The Islamic Post Blog


England Adopts Marriage Contract Said to Guarantee Islamic Rights for Women by Khalida
October 3, 2008, 7:35 pm
Filed under: International, Sept/Oct Volume - 2008, World | Tags:

A Growing Trend
Endless volumes of texts dealing with Islamic law have been derived from the Holy Qur’an and the practice of the Holy Last Messenger, Muhammad (peace be upon him and his family), in an effort to guide Muslims in the principles of just and fair living, social networking amongst themselves, and dealings with non-Muslims as well.
Sharia, the law of the Almighty Creator, was being practiced in the Middle Ages by Muslims, while the rest of the world suffered through feudalism, a tiered system of oppression. Lawmakers today, around the world, are recognizing the wisdom of Islamic law as they implement modern day democratic legislation. (See also “Under Congressman Ellison, Minnesota Initiates Financing Without Usury”)
The following is excerpted from an article in the UK Guardian by author Samia Rahman.

The Muslim Institute of London recently launched a marriage contract it hopes will change the face of British Muslim family life.
The contract is the culmination of a four-year consultation process to guarantee theological rights in Muslim marriages across the UK, rights which have sometimes been hampered by cultural practices.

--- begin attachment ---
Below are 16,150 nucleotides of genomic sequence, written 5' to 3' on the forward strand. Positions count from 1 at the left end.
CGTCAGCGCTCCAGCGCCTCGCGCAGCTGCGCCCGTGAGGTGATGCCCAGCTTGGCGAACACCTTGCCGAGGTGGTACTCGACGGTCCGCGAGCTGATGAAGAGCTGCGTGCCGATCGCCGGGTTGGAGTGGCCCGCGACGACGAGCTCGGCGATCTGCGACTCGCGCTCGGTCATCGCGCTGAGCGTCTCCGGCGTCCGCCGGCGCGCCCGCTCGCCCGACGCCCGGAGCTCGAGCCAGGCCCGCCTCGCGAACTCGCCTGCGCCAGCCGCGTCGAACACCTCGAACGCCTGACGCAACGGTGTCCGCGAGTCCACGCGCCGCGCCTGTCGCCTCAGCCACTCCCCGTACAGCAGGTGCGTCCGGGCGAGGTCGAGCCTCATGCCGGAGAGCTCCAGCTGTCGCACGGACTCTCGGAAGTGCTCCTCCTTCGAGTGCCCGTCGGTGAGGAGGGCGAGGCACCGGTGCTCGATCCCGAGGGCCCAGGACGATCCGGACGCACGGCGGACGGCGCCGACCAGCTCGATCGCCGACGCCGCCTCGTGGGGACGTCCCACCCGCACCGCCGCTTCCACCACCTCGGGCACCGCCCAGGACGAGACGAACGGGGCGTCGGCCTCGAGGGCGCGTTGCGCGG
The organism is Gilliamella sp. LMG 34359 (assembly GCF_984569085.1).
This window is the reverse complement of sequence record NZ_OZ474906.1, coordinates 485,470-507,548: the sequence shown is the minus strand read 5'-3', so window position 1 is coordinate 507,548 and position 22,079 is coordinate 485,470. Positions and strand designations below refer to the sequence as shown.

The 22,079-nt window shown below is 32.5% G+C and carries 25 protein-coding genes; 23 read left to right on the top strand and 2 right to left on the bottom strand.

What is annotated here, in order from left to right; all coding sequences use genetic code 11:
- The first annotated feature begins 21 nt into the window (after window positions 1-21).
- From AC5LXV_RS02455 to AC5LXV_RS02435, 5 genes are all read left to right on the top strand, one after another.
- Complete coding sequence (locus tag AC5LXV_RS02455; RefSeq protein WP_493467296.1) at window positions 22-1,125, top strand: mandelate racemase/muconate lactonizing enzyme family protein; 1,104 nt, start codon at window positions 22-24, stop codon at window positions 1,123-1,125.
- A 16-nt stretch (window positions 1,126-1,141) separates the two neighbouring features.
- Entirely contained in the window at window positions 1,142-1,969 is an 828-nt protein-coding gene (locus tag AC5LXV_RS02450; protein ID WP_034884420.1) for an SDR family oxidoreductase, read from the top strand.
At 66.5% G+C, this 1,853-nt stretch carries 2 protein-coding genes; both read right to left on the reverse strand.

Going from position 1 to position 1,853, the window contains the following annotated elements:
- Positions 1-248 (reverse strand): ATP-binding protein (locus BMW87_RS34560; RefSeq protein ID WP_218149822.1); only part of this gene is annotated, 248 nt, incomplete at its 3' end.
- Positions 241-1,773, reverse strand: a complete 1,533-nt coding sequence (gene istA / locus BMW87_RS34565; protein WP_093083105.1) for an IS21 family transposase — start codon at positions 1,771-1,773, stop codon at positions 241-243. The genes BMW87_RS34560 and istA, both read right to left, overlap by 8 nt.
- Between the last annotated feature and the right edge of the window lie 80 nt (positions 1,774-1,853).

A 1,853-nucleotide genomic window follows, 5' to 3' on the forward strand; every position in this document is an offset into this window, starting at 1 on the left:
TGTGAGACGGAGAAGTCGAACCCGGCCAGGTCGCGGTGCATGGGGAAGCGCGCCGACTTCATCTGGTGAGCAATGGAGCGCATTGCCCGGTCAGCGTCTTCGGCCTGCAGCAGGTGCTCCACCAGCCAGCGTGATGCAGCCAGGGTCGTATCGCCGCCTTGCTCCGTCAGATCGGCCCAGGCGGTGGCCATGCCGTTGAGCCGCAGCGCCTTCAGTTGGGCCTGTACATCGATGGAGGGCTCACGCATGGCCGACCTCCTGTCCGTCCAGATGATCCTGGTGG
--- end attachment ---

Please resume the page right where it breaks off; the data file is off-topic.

That the rights accorded by the contract are rooted in sharia, or Islamic law, ignites the debate over whether aspects of sharia may be incorporated into UK law. [This debate strays wide from the point of the contract, which symbolizes the acceptance of Muslim culture and religious law in the UK and also due regard by Muslims for the laws of the state.]
Currently, the Islamic marriage ceremony (nikaah), performed by an imam in the presence of two witnesses, is not recognized by British law and often involves little or no paperwork. If things go awry and the couple divorce, the woman experiences great difficulty securing the financial rights guaranteed to her under sharia law. The terms and conditions of this new contract, signed at the nikaah, clarify both husband and wife’s rights and obligations in all eventualities.
If more mosques apply to become sites registered for the solemnization of marriage, Muslim couples will be able to make their civil ceremony coincide with the nikaah.
The contract is not just about divorce, though. It seeks to establish healthy relationships by highlighting difficult scenarios the couple may encounter in the future. “By laying out the terms and conditions of the marriage, it encourages both parties to establish consensus on issues such as where they will live,” said Dr Ghayasuddin Siddiqui of the Muslim Institute, an organization which helped draw up the contract.
The architect of the contract, Mufti Barkatulla, has spent the past 25 years presiding over divorce cases at the Islamic Sharia Council. “Problems arise when couples don’t know what to expect. The lack of respect for each other’s personality and choices is shocking,” he says.

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